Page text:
Presentation on theme: "Be a Better Boss Dr. Bernie Erven Erven HR Services and Professor Emeritus Ohio State University 614-888-9953"— Presentation transcript:
Be a Better Boss Dr. Bernie Erven Erven HR Services and Professor Emeritus Ohio State University 614-888-9953 email@example.com
Introduction No supervisor or employer likes being known as a “poor boss.” Yet many bosses suffer from: Bad reputations A well-known history of treating people badly Lack of support from people above and below them Why? The choices they have made and continue to make!
Take home messages 1. You will be about as good a boss as you choose to be! 2. Your human resource management choices are more important than your natural abilities. 3. You can learn from the successes and mistakes of other bosses.
An important question 1. Think of the person you would least like to have as your boss. 2. What two traits best describe this person? 3. How many of these traits is it possible to change?
Encouragement You can become a better boss through better choices no matter how badly you are now doing. You can become a better boss no matter how good you already are.
A fact Complaints never heard: “I have improved too much.” “I have become too good a boss.”
Overview This session is designed to give you ideas to help make choices New ideas are critical for people who have never experienced good bosses
Ten areas of choice 1. Welcome change 2. Emphasize communication 3. Have clear procedures, policies and rules 4. Show enthusiasm 5. Be fair 6. Show empathy 7. Display trust 8. Continue learning 9. Be flexible 10. Envision success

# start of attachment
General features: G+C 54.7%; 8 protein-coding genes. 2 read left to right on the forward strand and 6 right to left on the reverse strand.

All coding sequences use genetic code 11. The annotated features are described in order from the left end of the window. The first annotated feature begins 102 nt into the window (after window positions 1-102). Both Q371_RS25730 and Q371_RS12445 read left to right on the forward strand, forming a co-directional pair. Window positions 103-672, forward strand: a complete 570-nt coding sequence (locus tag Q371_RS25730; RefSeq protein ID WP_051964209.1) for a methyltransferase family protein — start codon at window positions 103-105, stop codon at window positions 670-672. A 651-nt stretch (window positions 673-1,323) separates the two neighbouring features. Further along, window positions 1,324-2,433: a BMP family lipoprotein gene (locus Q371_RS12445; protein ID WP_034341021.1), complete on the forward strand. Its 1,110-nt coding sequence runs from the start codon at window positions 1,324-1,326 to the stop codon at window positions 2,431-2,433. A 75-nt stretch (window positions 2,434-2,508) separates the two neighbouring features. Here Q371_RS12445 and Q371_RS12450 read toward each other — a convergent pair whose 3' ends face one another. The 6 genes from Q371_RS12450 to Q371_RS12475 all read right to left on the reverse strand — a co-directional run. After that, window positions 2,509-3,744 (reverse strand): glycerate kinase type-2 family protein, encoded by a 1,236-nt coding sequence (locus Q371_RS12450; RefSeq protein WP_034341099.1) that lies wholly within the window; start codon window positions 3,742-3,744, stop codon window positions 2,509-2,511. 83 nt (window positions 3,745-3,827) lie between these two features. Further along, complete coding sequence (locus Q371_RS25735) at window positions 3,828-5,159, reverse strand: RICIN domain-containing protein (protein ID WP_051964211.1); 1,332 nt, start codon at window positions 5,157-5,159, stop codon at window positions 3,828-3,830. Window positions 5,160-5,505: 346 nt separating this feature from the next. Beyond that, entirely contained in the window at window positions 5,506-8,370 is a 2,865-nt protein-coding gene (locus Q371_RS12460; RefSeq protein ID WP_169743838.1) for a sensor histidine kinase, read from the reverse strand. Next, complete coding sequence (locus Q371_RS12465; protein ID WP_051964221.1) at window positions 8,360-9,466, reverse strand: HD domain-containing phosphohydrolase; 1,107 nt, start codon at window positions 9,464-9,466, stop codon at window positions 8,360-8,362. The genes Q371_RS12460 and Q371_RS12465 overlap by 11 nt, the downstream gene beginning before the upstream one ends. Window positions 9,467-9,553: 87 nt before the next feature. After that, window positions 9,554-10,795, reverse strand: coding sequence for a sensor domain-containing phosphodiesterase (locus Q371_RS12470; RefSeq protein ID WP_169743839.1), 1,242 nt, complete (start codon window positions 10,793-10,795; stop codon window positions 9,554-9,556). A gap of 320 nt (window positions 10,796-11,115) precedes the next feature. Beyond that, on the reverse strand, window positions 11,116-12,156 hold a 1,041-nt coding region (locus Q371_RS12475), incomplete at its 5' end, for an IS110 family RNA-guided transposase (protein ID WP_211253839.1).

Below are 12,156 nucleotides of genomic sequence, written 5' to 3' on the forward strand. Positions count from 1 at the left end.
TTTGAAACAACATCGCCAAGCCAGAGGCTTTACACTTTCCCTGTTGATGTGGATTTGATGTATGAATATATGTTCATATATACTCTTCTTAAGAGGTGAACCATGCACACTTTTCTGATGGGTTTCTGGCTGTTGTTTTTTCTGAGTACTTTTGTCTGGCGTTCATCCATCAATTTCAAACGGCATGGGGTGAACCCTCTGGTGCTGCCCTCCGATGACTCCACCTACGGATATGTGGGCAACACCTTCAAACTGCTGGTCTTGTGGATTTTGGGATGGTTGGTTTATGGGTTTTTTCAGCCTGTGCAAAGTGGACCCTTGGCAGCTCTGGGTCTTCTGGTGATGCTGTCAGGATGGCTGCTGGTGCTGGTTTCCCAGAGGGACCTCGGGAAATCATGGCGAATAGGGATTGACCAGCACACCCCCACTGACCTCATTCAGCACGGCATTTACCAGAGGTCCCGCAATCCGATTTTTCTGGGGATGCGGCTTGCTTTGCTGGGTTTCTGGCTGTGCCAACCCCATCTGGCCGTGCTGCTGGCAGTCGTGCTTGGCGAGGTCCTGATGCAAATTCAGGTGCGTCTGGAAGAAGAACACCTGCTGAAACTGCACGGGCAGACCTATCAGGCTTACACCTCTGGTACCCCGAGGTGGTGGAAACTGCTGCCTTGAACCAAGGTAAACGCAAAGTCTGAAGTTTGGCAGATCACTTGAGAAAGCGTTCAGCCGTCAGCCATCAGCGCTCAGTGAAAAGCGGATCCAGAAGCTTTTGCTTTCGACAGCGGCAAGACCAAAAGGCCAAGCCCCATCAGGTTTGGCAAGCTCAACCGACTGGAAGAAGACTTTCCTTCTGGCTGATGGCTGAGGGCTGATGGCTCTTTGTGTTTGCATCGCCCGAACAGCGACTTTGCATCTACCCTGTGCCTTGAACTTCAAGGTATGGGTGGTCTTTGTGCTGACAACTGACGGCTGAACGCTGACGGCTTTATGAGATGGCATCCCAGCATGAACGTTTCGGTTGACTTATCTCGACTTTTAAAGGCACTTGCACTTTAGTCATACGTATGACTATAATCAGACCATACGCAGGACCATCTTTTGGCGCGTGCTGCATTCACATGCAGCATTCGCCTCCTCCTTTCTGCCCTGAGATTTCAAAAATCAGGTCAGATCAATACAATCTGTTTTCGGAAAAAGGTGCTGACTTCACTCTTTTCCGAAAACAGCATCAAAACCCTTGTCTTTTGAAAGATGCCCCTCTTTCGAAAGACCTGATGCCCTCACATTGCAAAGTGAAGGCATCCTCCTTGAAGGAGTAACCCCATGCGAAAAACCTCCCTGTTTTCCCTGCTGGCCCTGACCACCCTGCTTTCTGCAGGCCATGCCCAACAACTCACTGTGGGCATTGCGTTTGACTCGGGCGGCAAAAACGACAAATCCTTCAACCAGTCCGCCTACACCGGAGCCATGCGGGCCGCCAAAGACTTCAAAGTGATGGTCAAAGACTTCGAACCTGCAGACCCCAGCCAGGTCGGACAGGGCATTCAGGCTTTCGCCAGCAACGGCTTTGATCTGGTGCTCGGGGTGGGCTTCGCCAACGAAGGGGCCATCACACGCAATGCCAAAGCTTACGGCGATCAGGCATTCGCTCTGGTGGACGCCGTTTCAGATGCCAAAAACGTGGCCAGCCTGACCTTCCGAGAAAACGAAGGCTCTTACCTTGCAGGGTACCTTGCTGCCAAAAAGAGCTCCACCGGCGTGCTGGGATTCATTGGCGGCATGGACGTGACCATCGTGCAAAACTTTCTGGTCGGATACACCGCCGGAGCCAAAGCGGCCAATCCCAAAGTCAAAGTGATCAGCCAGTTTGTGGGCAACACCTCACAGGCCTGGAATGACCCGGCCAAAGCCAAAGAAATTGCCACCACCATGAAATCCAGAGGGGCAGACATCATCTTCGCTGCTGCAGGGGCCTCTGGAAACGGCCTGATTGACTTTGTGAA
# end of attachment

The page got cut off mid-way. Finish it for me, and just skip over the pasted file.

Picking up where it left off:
1. Welcome change Accept that change is difficult for most people Lead by showing your willingness to change Give timely information about the what, why and when of change Understand why employees are resisting change & then address their concerns Allow time for changes to be accepted
2. Emphasize communication Make communication the key to building relationships with employees Improve your communication skills; focus on ability to send clear messages & to listen Send important messages over & over Vary how you send messages Make staff meetings regular, interesting & useful Encourage questions; don’t wait for employees to ask
3. Have clearly understood procedures, policies & rules Teach procedures for doing critical tasks Make procedures understandable, practical and as simple as possible Have clear policies and rules to guide employee behavior Explain the whys behind procedures, policies & rules Keep job descriptions & employee handbook current and useful Welcome employee input on how procedures, policies & rules can be improved
4. Show enthusiasm Display lively interest in your job, colleagues and their careers Make your enthusiasm contagious Make believe you are enthusiastic until your bad moods pass Take advantage of your charisma (if you are lucky enough to have it)
5. Be fair General guideline Avoid bias, dishonesty and injustice Discipline Have consistent enforcement of rules Base discipline decisions on facts while avoiding gossip and rumor Rewards Reward on the basis of merit not need & favoritism Reward in a variety of ways